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Six months ago we moved closer into our local town, with a small rear garden and mainly because I suffer with Scoliosis and cannot walk very far or garden for very long.
The garden was very overgrown and before Christmas my wife and I managed to clear away a lot of the undergrowth and weeds but as you can see, since then all the weeds have come back, and there is no way i can go around on bended knee trying to pull every one out they are to small for that.
Any suggestions for an easy way to take control and keep it that way.
Perhaps I'm asking the impossible! 

Thanks for any suggestions. 


  • Hostafan1Hostafan1 Posts: 34,569
    a stainless steel hoe is what you need. 
  • A hoe or 3 prong cultivator would get them for now. As there is so much bare soil you could cover it with black plastic or landscape fabric until you are ready to plant in the spring, or you could mulch heavily with well rotted compost or manure.  Nature does not like bare soil and disturbed ground will always grow weeds if you put nothing else down.
    AB Still learning

  • Pete.8Pete.8 Posts: 10,953
    From the close-up the weeds look mostly bittercress which are annual weeds and easy to get rid of with just a hoe.
    The problem with this little weed is that the life-cycle can be as short as 5 weeks, so you need to tackle them before the start to flower.
    Once you get on top of them you'll get fewer and fewer.
    I can also see what looks like a leaf of an arum unfurling (but it may be something else). They can also be invasive and need to be dug out, the tiny bulb can be quite a way down in the soil. They multiply rapidly if left undisturbed. They've been a problem for me for many years.

    Billericay - Essex

    Knowledge is knowing that a tomato is a fruit.
    Wisdom is not putting it in a fruit salad.
  • TopbirdTopbird Posts: 8,198
    edited January 2020
    Personally, I would bite the bullet and try to weed again. As one who also has long-standing back problems I know this is easy to say - more daunting to do.

    I have a 30 minute trick which helps. Set yourself a limit of half an hour's work or an area of one or two square metres, weed thoroughly and then mulch that area thickly. Any dormant bulbs or perennials will still come through but it will stop any weed seeds on there germinating. 

    Try to do half an hour every day and you'll soon clear that bed - especially if there are 2 of you at it. Set an alarm on your phone so you know when the half hour is up - it will go surprisingly quickly. 

    A hoe is a great tool for keeping on top of the weeds once the weather warms up and any uprooted seedlings can be left to shrivel up in the sun.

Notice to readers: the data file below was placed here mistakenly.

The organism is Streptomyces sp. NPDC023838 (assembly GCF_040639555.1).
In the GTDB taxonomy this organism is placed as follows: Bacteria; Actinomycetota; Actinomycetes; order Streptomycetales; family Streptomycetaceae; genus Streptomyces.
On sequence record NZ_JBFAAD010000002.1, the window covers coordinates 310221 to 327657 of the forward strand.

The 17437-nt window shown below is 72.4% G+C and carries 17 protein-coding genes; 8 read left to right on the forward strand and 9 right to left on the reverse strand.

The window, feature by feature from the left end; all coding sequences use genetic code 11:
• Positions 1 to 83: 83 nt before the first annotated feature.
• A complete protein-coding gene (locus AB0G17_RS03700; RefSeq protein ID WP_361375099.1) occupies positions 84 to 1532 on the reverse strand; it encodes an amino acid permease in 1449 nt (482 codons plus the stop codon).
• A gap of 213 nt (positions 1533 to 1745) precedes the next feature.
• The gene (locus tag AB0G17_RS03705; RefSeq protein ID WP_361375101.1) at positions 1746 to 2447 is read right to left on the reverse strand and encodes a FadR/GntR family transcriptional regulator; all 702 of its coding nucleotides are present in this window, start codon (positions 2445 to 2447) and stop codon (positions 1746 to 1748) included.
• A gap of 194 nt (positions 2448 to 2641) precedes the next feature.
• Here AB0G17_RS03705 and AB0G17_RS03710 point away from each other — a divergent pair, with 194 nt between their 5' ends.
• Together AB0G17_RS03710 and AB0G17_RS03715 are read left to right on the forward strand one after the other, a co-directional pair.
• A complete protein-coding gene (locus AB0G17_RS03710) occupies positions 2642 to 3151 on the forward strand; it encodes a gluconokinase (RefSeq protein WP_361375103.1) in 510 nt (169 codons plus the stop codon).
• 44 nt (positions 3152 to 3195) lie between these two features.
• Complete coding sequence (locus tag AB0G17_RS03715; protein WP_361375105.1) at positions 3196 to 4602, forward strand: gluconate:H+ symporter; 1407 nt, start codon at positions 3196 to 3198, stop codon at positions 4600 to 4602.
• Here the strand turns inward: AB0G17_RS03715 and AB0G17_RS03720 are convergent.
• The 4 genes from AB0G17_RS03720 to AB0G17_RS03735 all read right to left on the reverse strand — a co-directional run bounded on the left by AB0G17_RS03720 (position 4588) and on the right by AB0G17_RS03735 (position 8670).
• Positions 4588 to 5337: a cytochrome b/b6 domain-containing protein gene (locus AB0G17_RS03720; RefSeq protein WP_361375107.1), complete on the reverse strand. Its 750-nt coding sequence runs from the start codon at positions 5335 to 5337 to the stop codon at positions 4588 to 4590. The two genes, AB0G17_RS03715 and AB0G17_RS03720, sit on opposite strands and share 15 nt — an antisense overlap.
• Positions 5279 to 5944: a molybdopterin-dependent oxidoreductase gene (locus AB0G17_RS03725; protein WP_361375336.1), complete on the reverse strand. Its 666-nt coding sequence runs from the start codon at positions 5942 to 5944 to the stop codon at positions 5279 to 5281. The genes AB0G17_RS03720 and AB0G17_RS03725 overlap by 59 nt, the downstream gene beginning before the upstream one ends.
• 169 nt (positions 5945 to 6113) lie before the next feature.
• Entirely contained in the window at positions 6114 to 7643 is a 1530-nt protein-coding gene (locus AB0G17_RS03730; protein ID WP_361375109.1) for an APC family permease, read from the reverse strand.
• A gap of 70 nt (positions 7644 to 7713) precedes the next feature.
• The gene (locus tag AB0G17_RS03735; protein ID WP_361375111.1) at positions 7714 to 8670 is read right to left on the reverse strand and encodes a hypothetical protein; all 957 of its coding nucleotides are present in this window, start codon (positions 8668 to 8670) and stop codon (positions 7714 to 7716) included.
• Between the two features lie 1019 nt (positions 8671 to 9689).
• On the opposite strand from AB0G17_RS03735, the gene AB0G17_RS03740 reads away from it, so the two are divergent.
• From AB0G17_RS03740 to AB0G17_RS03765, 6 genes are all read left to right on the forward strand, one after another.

The shingle can be treated with a systemic weedkiller but I'd leave that until end of Mar / beginning of Apr when things are growing strongly.

    Long term I'd use a combination of bark mulch and ground cover planting for that border.
    Heaven is ... sitting in the garden with a G&T and a cat while watching the sun go down
  • NollieNollie Posts: 7,326
    A hoe would certainly help, but even with that, it’s a difficult, wide and sloping bed to access for anyone, even fully fit and able gardeners. The retaining log wall looks fairly new, but will rot in time and the whole thing may slump forwards.

    If you had the funds, I would consider getting someone in to construct a higher, sturdier retaining wall (e.g. of stone, brick, railway sleepers) incorporating some access steps (if you can manage steps) and paths. That way you can clear everything, weeds and all and level off the soil. Think about planting the majority of it with low maintenance, spreading shrubs and deeply mulching with bark chips or similar to control weeds whilst the shrubs are establishing and filling the space. Once everything has knitted together, the weeds will hopefully be shaded as well as crowded out. You could reserve the front edge for perennials and other plants that require more care and watering without climbing, bending or over-reaching.
    Mountainous Northern Catalunya, Spain. Hot summers, cold winters.
  • Thanks for all your comments much appreciated.
    Looks like I need to purchase:
    Stainless steel or 3 prong cultivator.
    Mulch - what would you recommend never used mulch before. 
    Ground cover plants and shrubs - suggestions please.
    The idea of keeping the front edge for perennials and other plants that require more care and watering is something we have in mind, especially as it is easy to reach. 
  • If you do not have any tools already then a good system is the Wolf garten one. You purchase a handle( or two, they come in different lengths) the "heads" then click lock on so you can swop attachments. They are not the cheapest but they are good and there is a wide range of attachments for many jobs.
    AB Still learning

  • ObelixxObelixx Posts: 29,645
    Another vote for the Wolf multi tool system especially the double edged hoe head especally the push-pull hoe head which comes in 10 and 15cm widths.  We have 3 lengths of handle here and lots of heads - hoes, cultivators, rakes, pruning saw etc.

    Mulch can take various forms.  Multi-purpose compost is probably one of the cheapest and well-rotted manure one of the best.  Then there's chipped bark, cocoa chips (not if you have a dog) and any other weed free organic matter you can find at a local GC or DIY shop.  The advantage is that it smothers weed seeds, encourages beneficial microbiotic fungae and critters and worms so yous oil quality improves and plants grow better. 
    Vendée - 20kms from Atlantic coast.
    "We don't stop playing because we grow old; we grow old because we stop playing." - George Bernard Shaw
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